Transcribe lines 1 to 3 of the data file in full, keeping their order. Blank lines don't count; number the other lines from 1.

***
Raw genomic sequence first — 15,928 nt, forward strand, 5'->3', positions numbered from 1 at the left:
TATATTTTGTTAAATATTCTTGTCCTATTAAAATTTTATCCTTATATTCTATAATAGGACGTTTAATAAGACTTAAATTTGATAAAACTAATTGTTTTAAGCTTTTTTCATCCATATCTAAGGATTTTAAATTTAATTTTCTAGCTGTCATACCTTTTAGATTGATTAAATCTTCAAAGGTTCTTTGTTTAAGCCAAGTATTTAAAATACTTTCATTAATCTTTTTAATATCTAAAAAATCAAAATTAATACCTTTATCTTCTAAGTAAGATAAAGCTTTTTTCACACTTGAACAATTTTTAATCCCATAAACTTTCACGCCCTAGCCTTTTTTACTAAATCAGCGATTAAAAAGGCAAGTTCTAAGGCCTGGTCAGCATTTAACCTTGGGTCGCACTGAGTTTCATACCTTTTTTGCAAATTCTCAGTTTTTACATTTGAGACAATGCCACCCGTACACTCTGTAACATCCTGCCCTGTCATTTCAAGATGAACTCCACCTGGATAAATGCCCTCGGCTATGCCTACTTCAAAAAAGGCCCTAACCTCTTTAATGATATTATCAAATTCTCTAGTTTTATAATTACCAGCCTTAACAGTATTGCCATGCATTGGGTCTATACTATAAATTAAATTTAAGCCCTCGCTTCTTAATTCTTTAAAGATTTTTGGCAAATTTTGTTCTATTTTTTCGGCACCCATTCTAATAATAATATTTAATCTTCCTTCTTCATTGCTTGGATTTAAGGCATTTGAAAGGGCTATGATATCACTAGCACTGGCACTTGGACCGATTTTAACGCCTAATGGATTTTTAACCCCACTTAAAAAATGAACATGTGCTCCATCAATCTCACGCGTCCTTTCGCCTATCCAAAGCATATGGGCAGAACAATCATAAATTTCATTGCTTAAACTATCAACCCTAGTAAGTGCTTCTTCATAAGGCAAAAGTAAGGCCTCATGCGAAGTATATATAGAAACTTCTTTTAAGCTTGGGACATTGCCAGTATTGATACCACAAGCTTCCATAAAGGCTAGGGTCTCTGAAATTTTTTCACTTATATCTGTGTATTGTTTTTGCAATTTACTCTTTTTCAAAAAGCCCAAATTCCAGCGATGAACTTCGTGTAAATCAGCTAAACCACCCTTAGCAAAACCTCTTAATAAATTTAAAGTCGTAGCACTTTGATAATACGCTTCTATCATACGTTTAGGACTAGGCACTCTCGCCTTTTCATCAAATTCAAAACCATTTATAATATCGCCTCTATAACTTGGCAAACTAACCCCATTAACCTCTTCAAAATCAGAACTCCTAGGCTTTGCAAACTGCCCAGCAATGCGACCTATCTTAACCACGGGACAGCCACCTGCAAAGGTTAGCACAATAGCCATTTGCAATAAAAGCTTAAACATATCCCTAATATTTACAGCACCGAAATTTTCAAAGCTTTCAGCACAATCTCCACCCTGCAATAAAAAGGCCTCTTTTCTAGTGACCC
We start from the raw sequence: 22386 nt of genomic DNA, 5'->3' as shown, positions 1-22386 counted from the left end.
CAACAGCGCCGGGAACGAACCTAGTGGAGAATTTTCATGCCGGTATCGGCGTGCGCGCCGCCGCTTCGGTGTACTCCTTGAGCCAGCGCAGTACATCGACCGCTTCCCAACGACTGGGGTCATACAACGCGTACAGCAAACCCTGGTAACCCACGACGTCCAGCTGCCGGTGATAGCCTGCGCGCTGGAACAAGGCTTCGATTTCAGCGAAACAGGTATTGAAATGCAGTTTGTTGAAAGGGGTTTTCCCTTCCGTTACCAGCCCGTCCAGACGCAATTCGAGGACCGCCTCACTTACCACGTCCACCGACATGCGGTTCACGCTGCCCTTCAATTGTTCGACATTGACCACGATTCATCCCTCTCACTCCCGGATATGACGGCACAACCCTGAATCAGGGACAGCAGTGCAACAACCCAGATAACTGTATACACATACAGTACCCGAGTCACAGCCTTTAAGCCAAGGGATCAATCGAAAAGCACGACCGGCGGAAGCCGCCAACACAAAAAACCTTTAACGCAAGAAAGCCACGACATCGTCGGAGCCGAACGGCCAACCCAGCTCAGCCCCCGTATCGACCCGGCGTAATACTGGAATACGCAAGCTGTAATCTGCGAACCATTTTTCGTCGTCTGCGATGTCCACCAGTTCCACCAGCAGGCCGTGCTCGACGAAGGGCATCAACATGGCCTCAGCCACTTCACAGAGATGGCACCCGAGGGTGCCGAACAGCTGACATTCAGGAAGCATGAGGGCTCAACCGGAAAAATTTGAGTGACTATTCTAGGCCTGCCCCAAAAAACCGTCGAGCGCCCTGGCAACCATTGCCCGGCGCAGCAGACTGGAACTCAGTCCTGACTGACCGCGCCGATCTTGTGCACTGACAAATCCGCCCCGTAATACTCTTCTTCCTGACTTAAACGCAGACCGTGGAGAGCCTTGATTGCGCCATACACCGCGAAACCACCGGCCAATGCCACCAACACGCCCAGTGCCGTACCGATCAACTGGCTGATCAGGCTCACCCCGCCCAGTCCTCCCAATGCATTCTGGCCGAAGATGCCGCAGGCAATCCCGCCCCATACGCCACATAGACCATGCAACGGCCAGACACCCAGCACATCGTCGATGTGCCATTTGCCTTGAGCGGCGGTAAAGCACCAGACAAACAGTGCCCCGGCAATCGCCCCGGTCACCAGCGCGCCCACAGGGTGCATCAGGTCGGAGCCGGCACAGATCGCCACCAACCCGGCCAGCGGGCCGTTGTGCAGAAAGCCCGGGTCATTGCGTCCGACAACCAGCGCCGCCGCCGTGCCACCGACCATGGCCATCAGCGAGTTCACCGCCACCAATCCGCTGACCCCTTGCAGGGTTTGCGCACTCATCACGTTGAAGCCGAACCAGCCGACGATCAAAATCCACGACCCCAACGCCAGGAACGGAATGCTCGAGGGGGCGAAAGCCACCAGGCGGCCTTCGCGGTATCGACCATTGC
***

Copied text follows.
Raw genomic sequence first — 15,928 nt, forward strand, 5'->3', positions numbered from 1 at the left:
TATATTTTGTTAAATATTCTTGTCCTATTAAAATTTTATCCTTATATTCTATAATAGGACGTTTAATAAGACTTAAATTTGATAAAACTAATTGTTTTAAGCTTTTTTCATCCATATCTAAGGATTTTAAATTTAATTTTCTAGCTGTCATACCTTTTAGATTGATTAAATCTTCAAAGGTTCTTTGTTTAAGCCAAGTATTTAAAATACTTTCATTAATCTTTTTAATATCTAAAAAATCAAAATTAATACCTTTATCTTCTAAGTAAGATAAAGCTTTTTTCACACTTGAACAATTTTTAATCCCATAAACTTTCACGCCCTAGCCTTTTTTACTAAATCAGCGATTAAAAAGGCAAGTTCTAAGGCCTGGTCAGCATTTAACCTTGGGTCGCACTGAGTTTCATACCTTTTTTGCAAATTCTCAGTTTTTACATTTGAGACAATGCCACCCGTACACTCTGTAACATCCTGCCCTGTCATTTCAAGATGAACTCCACCTGGATAAATGCCCTCGGCTATGCCTACTTCAAAAAAGGCCCTAACCTCTTTAATGATATTATCAAATTCTCTAGTTTTATAATTACCAGCCTTAACAGTATTGCCATGCATTGGGTCTATACTATAAATTAAATTTAAGCCCTCGCTTCTTAATTCTTTAAAGATTTTTGGCAAATTTTGTTCTATTTTTTCGGCACCCATTCTAATAATAATATTTAATCTTCCTTCTTCATTGCTTGGATTTAAGGCATTTGAAAGGGCTATGATATCACTAGCACTGGCACTTGGACCGATTTTAACGCCTAATGGATTTTTAACCCCACTTAAAAAATGAACATGTGCTCCATCAATCTCACGCGTCCTTTCGCCTATCCAAAGCATATGGGCAGAACAATCATAAATTTCATTGCTTAAACTATCAACCCTAGTAAGTGCTTCTTCATAAGGCAAAAGTAAGGCCTCATGCGAAGTATATATAGAAACTTCTTTTAAGCTTGGGACATTGCCAGTATTGATACCACAAGCTTCCATAAAGGCTAGGGTCTCTGAAATTTTTTCACTTATATCTGTGTATTGTTTTTGCAATTTACTCTTTTTCAAAAAGCCCAAATTCCAGCGATGAACTTCGTGTAAATCAGCTAAACCACCCTTAGCAAAACCTCTTAATAAATTTAAAGTCGTAGCACTTTGATAATACGCTTCTATCATACGTTTAGGACTAGGCACTCTCGCCTTTTCATCAAATTCAAAACCATTTATAATATCGCCTCTATAACTTGGCAAACTAACCCCATTAACCTCTTCAAAATCAGAACTCCTAGGCTTTGCAAACTGCCCAGCAATGCGACCTATCTTAACCACGGGACAGCCACCTGCAAAGGTTAGCACAATAGCCATTTGCAATAAAAGCTTAAACATATCCCTAATATTTACAGCACCGAAATTTTCAAAGCTTTCAGCACAATCTCCACCCTGCAATAAAAAGGCCTCTTTTCTAGTGACCC
We start from the raw sequence: 22386 nt of genomic DNA, 5'->3' as shown, positions 1-22386 counted from the left end.